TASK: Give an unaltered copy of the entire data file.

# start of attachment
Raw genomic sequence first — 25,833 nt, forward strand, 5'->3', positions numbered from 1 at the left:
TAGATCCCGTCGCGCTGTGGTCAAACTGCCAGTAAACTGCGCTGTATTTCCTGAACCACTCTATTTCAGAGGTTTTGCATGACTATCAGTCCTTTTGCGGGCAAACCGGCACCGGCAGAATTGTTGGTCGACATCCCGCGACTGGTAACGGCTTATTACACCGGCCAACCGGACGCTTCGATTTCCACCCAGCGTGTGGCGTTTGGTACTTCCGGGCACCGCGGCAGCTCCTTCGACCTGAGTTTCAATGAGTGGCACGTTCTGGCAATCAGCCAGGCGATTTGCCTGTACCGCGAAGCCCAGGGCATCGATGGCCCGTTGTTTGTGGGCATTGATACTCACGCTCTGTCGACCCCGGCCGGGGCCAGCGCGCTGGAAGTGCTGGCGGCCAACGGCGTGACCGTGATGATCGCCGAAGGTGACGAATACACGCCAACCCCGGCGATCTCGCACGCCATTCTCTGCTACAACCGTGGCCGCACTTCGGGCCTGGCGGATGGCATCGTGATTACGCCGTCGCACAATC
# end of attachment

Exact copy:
Raw genomic sequence first — 25,833 nt, forward strand, 5'->3', positions numbered from 1 at the left:
TAGATCCCGTCGCGCTGTGGTCAAACTGCCAGTAAACTGCGCTGTATTTCCTGAACCACTCTATTTCAGAGGTTTTGCATGACTATCAGTCCTTTTGCGGGCAAACCGGCACCGGCAGAATTGTTGGTCGACATCCCGCGACTGGTAACGGCTTATTACACCGGCCAACCGGACGCTTCGATTTCCACCCAGCGTGTGGCGTTTGGTACTTCCGGGCACCGCGGCAGCTCCTTCGACCTGAGTTTCAATGAGTGGCACGTTCTGGCAATCAGCCAGGCGATTTGCCTGTACCGCGAAGCCCAGGGCATCGATGGCCCGTTGTTTGTGGGCATTGATACTCACGCTCTGTCGACCCCGGCCGGGGCCAGCGCGCTGGAAGTGCTGGCGGCCAACGGCGTGACCGTGATGATCGCCGAAGGTGACGAATACACGCCAACCCCGGCGATCTCGCACGCCATTCTCTGCTACAACCGTGGCCGCACTTCGGGCCTGGCGGATGGCATCGTGATTACGCCGTCGCACAATC